Sycamore Moon doesn’t follow standard tropes. In fact, the series is a mish-mash of several genres. I love the style and get tons of praise, but I failed to cater to a mainstream audience. That limited my pool of potential readers from go.
I now believe authors should “pay their dues” and “write to market” at the start of their careers. Build an audience first. Once you have an income and fans, you’re free to choose your own path. Play it smart until then.
Black Magic Outlaw is first-person, single-POV, centered around a skilled wizard with a dark past who acts as the reader’s tour guide to the hidden supernatural world. Sound familiar? I certainly hope so.
Sycamore Moon Book 1, my first novel ever written, has 9 chapters. That’s low for a 70k novel! The sequels correct that by transitioning to a more flowing style, but I didn’t yet grasp the importance of chapter cliffhangers and pulling the reader forward.
With Dead Man, chapters are short and to the point, 1000-2000 words. I don’t go more than 6 chapters without a fight or 4 without magic use. I end chapters smack in the middle of action, Jim-Butcher style.
As a programmer who likes to organize things into rational buckets, this goes against my instincts. But I’m learning how to craft a better story, and that means not giving readers a chance to put the book down if it’s the middle of the night and they’re debating reading the next chapter or not. Another benefit of short chapters? It’s easy to read “just one more” (hopefully again and again).
It’s not just about writing well, it’s about architecting a page-turner.
Series Plan and Head Start
My old method had me completing a book before considering what to write next. I would decide that, then outline, then start the draft. This isn’t the best way to write a series. It works for traditional mysteries, but urban fantasy is about long interconnected stories that build to something larger.
Back in June, I resolved to launch a new series in 2015. I wanted Book 1 released only after Book 2 had a completed first draft and Book 3 was outlined. That’s where I am now (with the Book 3 draft well underway).
This is the build-up that’s been happening since June. It’s hard to keep your head down and not release anything. My sales have absolutely suffered. But this is about my new business plan, not my old one.
Planning a series to this degree before launch is a massive undertaking, but the project is so much better off for the front-loaded work. Clues in Book 1 can lead to climaxes in Books 2 and beyond. The pacing lessons above can be better applied to the series as well. For example, Book 1 resolves a complete story, but you better believe there are threads left open to draw the reader to the sequel. Which leads us to…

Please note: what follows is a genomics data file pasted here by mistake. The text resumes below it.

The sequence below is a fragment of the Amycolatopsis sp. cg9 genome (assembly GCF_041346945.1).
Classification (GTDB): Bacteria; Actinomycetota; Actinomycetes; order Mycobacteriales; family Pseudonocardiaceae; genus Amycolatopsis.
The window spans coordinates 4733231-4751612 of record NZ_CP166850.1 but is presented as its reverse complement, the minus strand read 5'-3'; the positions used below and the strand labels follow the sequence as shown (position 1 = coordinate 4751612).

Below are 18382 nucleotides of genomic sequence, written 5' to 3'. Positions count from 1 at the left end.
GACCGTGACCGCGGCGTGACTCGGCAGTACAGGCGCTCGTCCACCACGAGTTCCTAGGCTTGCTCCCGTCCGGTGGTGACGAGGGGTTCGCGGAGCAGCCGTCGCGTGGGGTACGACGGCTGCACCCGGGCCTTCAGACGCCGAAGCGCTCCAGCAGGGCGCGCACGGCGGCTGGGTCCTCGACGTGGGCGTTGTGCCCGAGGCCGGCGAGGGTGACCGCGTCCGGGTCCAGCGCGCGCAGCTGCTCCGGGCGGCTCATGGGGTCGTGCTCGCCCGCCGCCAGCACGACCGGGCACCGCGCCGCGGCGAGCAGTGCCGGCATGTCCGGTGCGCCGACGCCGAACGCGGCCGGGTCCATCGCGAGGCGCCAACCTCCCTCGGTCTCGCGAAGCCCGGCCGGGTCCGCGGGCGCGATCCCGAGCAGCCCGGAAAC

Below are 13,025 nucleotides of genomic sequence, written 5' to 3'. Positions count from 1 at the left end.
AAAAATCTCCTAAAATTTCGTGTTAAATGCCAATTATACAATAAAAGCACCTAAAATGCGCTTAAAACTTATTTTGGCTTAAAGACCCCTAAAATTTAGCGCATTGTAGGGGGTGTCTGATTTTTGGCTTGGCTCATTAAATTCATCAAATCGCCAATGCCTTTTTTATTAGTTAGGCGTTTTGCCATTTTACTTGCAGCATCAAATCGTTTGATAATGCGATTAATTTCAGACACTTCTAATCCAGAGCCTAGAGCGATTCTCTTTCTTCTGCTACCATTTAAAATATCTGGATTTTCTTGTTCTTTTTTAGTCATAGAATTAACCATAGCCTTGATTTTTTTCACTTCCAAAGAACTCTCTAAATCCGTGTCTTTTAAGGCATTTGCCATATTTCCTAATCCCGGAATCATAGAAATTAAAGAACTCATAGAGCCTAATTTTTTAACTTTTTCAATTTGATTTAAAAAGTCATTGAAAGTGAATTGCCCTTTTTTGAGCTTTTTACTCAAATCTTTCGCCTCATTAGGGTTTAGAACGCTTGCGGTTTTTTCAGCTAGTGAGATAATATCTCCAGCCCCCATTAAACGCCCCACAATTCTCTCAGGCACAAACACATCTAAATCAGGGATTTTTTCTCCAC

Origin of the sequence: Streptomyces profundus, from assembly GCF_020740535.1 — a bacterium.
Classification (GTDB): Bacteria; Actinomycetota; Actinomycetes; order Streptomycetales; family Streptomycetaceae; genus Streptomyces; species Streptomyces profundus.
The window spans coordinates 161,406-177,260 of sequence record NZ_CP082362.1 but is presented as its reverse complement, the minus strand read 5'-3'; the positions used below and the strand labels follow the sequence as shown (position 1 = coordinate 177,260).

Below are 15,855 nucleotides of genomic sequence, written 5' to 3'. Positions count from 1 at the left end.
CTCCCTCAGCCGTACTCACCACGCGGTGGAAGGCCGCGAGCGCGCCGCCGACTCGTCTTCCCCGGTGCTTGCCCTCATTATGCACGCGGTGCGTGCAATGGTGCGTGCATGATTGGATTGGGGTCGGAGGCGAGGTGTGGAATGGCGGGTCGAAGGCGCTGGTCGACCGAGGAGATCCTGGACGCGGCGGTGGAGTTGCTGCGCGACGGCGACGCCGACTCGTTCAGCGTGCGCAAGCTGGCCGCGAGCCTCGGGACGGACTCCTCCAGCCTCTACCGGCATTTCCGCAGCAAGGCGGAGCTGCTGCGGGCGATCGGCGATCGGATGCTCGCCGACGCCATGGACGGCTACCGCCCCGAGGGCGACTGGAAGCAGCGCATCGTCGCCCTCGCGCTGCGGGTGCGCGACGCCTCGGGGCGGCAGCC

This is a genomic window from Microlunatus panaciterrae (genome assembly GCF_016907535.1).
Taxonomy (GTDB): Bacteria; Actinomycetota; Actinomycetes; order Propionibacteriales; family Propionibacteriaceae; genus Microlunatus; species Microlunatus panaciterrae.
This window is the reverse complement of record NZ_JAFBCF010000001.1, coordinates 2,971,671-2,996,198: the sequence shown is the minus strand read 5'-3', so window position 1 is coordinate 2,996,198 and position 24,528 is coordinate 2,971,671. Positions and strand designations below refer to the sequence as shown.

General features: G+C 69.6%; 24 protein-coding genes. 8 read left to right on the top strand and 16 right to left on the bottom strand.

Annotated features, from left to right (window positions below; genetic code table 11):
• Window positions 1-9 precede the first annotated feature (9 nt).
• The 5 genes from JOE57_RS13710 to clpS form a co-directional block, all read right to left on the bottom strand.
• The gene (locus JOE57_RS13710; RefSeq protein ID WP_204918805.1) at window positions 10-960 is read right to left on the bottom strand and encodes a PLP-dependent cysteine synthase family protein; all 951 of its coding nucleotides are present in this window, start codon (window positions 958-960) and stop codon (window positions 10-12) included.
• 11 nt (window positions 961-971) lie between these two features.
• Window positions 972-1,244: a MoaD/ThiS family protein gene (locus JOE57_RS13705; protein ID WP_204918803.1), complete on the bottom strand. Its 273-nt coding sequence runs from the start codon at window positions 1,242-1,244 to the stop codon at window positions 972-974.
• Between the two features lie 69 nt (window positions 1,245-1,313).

15 months. That’s how long it took Sycamore Moon Book 3 to release after launching Book 1.
4 months is the goal with Black Magic Outlaw, only possible because of the head start mentioned above. If the series is successful, I’ll continue writing a book ahead and pumping them out as fast as I can. This is about launching a series, and with that comes planning and patience.
This extends to marketing as well. Because of the craziness of trying to advertise a book during launch (without many reviews, and without a sequel to sell through to), I’m taking a page from Chris Fox and holding my big promos until the launch of Book 2. I’m really impressed he can get by with only his mailing list. My 650 subscribers aren’t enough, so I’m hitting up a few small/free promo sites to let them know of the opening 99 cent deal.
After 3 days, I’m reverting to $3.99 and keeping that steady until Book 2 launches, when I’ll run a Kindle Countdown Deal and pay for promos. The plan is to build some “local” buzz around Dead Man beforehand by gathering reviews and getting the word out, and capitalizing on the cross-promotion of multiple books later.
In the meantime, I’ll be patient (and nervous!), hoping this hard work pays off months from now. I’m not expecting a splashy result yet, but I’m super excited for what’s ahead.